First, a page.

The ISM Code in its mandatory form was adopted in 1993 by resolution A.741(18) and entered into force on 1 July 1998. Since then, revised Guidelines were adopted by resolution A.913(22) in 2001, and subsequently by resolution A.1022(26) , adopted in December 2009, resolution A.1071(28) in December 2013, and revised Guidelines adopted by resolution A.1118(30) with effect from 6 December 2017.
A major benefit of the ISM Code is that it encourages lessons to be learned from incidents. Thus, we have compiled a list of accidents related to ISM Code failures to highlight lessons learned. Besides, by learning lessons, safety procedures can be reviewed and amended to reduce risk of occurrence.
Complying with the ISM Code is at least a prerequisite for a safe navigation. As part of its series on ISM Code-related accidents, SAFETY4SEA focuses today on the grounding of the Maltese-registered tanker ‘Ovit’ in the Dover Strait, off UK, in September 2013.
In January 2008, three crew members of the Liberian-flagged bulk carrier ‘Padre’ told a local seafarer’s charity that they feared for their safety onboard. Thorough inspection shortly after identified key safety issues and the ship was detained immediately, while ISM certification was withdrawn.
“The scene at Nightingale is dreadful,” authorities were quoted as saying after the Maltese-registered bulk carrier ‘Oliva’ ran aground in the South Atlantic Ocean, causing an unprecedented oil spill in one of the most pristine regions in the world.
A series of vessel accidents in the late 1980s linked to human error, suggested a link between the increase in accidents and management faults; subsequently the ISM Code made its appearance, urging for measures on the safe operation of ships and pollution prevention. In response, USCG issued guidelines, concerning compliance with the requirements of the Code for both US-flagged and non US flagged vessels.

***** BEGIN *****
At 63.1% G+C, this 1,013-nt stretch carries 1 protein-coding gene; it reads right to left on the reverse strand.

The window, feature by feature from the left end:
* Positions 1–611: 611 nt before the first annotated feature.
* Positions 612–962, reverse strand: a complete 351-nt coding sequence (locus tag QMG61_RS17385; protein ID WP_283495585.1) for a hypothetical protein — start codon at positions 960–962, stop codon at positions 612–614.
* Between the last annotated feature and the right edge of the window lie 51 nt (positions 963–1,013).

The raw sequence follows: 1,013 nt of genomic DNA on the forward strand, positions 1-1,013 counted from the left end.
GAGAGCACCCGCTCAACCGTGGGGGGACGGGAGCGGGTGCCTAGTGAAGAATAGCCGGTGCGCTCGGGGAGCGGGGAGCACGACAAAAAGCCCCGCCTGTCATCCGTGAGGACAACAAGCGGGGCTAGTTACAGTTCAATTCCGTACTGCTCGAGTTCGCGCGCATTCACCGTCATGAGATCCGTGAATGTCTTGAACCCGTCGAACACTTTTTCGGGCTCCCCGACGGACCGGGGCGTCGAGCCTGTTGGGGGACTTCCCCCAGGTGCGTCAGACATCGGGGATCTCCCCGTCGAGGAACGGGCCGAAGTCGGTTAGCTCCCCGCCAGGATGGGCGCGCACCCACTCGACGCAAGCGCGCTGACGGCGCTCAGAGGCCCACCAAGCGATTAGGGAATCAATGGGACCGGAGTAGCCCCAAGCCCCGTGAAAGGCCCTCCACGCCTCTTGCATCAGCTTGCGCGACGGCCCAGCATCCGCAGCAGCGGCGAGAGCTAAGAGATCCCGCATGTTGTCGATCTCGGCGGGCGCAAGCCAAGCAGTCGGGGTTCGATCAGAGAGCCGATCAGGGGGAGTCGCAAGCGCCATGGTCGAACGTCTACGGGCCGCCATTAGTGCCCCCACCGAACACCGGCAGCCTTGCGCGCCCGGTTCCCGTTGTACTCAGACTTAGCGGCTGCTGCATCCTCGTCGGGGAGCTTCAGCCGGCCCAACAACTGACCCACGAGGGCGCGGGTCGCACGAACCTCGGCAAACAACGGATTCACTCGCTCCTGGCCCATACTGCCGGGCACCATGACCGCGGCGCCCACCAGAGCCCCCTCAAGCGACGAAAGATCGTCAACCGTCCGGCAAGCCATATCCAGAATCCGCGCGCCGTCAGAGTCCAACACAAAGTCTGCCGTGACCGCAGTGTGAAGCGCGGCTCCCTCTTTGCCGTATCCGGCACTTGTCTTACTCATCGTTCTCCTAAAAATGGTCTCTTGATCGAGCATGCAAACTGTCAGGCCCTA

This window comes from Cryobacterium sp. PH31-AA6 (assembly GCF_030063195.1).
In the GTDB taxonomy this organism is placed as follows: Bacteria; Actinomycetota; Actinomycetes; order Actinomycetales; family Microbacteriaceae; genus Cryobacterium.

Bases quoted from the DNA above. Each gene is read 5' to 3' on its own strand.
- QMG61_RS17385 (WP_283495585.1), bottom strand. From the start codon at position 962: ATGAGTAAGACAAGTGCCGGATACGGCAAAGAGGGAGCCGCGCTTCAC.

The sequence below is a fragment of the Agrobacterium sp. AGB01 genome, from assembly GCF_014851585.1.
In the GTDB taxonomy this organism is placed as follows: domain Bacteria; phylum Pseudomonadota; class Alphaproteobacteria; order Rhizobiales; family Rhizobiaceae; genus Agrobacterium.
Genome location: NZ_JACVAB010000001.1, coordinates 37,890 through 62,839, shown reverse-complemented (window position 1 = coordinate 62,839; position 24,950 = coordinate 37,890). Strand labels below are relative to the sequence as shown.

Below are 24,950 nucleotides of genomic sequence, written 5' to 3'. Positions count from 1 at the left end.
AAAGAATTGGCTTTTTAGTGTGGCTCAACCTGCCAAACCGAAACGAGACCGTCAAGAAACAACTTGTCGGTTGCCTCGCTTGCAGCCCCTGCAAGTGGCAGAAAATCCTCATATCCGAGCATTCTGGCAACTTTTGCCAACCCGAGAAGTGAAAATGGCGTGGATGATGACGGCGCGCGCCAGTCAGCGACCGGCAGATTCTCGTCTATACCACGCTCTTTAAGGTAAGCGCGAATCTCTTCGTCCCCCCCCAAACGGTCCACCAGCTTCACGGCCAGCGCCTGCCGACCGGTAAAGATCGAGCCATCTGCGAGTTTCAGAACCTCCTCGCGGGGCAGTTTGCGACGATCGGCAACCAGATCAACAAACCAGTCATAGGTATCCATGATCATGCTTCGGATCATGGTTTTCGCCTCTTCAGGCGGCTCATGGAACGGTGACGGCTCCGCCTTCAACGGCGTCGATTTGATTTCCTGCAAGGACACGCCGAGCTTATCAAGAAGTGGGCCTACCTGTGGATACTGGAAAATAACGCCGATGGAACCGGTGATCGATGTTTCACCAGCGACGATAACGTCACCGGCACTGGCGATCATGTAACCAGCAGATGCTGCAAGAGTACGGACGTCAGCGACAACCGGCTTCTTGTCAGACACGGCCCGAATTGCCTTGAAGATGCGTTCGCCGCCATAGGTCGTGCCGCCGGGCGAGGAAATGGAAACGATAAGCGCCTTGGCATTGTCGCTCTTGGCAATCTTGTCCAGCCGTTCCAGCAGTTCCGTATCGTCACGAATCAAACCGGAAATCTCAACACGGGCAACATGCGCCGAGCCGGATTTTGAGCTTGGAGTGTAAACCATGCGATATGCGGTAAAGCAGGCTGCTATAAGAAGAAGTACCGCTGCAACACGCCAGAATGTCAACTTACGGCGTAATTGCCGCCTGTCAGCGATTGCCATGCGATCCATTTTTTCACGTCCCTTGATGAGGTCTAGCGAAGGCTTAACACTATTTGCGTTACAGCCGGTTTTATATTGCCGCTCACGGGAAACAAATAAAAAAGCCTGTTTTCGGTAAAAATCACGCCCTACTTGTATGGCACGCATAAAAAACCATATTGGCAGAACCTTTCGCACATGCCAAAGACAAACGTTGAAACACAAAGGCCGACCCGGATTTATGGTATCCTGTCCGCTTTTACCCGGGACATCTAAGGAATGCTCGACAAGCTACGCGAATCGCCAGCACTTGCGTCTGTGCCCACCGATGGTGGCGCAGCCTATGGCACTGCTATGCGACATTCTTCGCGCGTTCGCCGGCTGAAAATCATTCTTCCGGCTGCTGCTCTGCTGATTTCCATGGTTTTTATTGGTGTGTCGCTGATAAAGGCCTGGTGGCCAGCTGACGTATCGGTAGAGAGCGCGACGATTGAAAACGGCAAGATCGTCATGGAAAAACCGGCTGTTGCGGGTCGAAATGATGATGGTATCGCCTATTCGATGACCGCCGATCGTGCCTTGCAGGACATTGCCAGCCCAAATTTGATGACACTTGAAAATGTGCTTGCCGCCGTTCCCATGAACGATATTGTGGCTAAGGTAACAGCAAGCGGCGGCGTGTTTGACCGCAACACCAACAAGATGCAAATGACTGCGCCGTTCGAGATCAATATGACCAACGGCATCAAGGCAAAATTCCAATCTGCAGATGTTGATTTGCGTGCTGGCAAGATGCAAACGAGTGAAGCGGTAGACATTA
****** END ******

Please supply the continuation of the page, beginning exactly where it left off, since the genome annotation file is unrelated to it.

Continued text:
It has been almost 12 years since the Hong Kong-flagged container ship ‘Cosco Busan’ allided with the San Francisco-Oakland Bay Bridge, causing one of the most discussed oil spills in US waters. The incident is a good example of how lack of communication can lead to serious environmental incidents.
It has been almost 12 years since the enclosed space fatality incident onboard the ERRV vessel Viking Islay off UK that shocked shipping community as three men died successively trying to rescue one another. Enclosed space entry has been over the years the hidden enemy for crews.
It is almost 12 years since the bulk carrier ‘Pasha Bulker’ came out at the Nobbys Beach of New South Wales offering an unusual spectacle for local people. The incident is an interesting case study of inadequate communication, inefficient SMS, poor judgement due to fatigue and the objective cause of extreme weather conditions.
As part of its series on maritime casualties related to ISM non-conformities, SAFETY4SEA focuses today on the sinking of the Anchor Handling Tug ‘Bourbon Dolphin’, which led to eight fatalities. In opposition to ISM Code, the operating company had not examined whether the vessel was suitable for the operation.
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